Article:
U-M is unlikely champion of rivalry

by | Mar 6, 2011 | Detroit Free Press, Sports | 0 comments

“LADIES AND GENTLEMEN, PLEASE REMAIN IN YOUR SEATS,” the PA announcer boomed. The game was over. The stands were still packed.

On the court, surrounded by students and well-wishers, the Michigan basketball team launched into song, leading Crisler Arena in “The Victors.” The crowd bellowed and swayed. You’d have thought they’d have won some kind of championship.

Well. No. Neither team on the floor Saturday looked like a world-beater. But Michigan and Michigan State weren’t trying to beat the world. Just each other. And for the second time this snow-filled winter, the Wolverines came out on top.

Been there, won that. Been here, won that, too. Michigan – and this was impossible to imagine before the season – just swept the regular season from its archrival, the team that was supposed to contend for a national title. And, in doing so, U-M likely launched itself into the NCAA tournament for only the second time in 13 years.

Ladies and gents, remain in your seats.

“Did you think you’d have this kind of freshman year?” someone asked Tim Hardaway Jr. after his 20 points led U-M to a 70-63 win.

“No, I didn’t,” he said, grinning. “I thought I’d just do the little things, you know, dive on the floor and defensive rebound.”

Junior stole the show

Well, he can do that stuff, too. But in one stretch Saturday, the kid with the famous name scored 10 straight points in less than 4 minutes. This was even more impressive, because 1) he didn’t score in the first half and 2) Kalin Lucas was on a tear on the other side.

Hardaway Jr. hit a three-pointer. A dunk. A jump shot. Another three-pointer. He kept a straight arm in the chest of Lucas and the Spartans, who never could recover from a mistake-filled start that saw them fall behind, 15-3, before the ice had melted in anyone’s cola. Whenever the Spartans pulled close, it seemed Hardaway made a play. At one point, he even got stripped driving the lane, lost the ball, but had it bounce back into his grasp and banked it off glass. The freshman named Junior on a team with no seniors was the biggest star of the day.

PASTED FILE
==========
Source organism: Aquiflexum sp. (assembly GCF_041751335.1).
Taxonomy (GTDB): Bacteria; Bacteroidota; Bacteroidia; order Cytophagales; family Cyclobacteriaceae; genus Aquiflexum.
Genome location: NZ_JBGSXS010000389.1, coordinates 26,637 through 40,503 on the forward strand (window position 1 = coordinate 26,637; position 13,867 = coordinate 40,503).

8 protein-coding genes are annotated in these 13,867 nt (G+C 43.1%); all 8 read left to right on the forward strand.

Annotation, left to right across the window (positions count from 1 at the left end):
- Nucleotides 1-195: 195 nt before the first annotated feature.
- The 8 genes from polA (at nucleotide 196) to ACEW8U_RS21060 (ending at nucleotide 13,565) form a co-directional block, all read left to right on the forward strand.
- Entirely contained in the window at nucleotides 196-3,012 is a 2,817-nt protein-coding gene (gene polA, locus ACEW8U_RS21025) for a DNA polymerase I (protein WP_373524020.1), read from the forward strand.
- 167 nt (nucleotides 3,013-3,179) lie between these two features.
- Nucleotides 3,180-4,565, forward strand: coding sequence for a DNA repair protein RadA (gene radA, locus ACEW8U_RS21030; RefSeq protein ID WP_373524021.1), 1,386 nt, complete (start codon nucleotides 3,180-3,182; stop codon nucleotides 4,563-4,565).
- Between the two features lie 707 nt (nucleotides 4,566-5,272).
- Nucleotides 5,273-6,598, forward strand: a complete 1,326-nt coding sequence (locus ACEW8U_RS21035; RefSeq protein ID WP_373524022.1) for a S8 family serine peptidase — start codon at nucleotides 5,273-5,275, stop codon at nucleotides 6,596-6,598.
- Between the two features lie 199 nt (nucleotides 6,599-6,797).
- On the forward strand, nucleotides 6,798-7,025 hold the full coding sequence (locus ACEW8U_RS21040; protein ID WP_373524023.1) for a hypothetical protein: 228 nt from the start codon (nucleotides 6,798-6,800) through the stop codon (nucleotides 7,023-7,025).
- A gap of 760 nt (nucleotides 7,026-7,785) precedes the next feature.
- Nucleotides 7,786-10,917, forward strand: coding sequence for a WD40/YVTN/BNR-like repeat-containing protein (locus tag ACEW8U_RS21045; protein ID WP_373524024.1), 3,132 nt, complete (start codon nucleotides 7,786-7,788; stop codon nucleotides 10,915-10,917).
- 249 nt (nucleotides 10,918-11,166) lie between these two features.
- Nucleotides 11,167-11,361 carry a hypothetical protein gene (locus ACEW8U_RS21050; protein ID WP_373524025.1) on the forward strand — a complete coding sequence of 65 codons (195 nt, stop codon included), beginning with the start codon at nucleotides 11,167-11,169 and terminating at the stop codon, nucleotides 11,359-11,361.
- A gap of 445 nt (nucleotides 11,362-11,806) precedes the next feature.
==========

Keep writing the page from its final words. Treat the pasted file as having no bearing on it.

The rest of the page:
But not the only one. Michigan got big baskets from Jordan Morgan and Evan Smotrycz, another gangly freshman on a team that seems to be cast out of “High School Musical.” Zack Novak and Darius Morris may not have shot well, but they hit 12 of 15 free throws, a reliable way to win against a team that rebounds a lot better than you.

“Could you have envisioned, when you were 1-6 in the Big Ten, being a No. 4 seed (in the conference tournament, which starts this week)?” someone asked coach John Beilein.

“No,” he said. “I couldn’t.”

Remain in your seats.

Big step forward

The symmetry is that Michigan didn’t get its act together until it played MSU the last time, on a cold January night at the Breslin Center. The Wolverines were reeling from tough losses, they called a team meeting, scolded themselves for unfocused play and vowed to do better. It came together that night.

They’re 8-3 since.

“I think it was how we won that game,” said Novak, who had a huge night in East Lansing. “They made a run and we withstood that, we hit the big shot, and that was the first close game that we really got over the edge. It gave us confidence.”

Michigan is 19-12, 9-9 in the Big Ten. What a nice turnaround for this long-beleaguered team, which seems to be back on solid ground. Let’s not kid ourselves. The Wolverines are not a complete team, nor could they regularly beat top-10 schools. And MSU just looks discombobulated, making mistakes it knows better than to make. The Spartans play as if they fell off the Tower of Babel.

You don’t get good nationally unless you’re great locally. Michigan took the biggest step Saturday.

“I had told them (last week) to visualize winning this game, visualize being at center court and singing ‘The Victors,'” Beilein said.

Saturday, it was reality. Remain in your seats, Michigan fans. The biggest surprise is that there may be more to come.


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Mitch Albom writes about running an orphanage in impoverished Port-au-Prince, Haiti, his kids, their hardships, laughs and challenges, and the life lessons he’s learned there every day.

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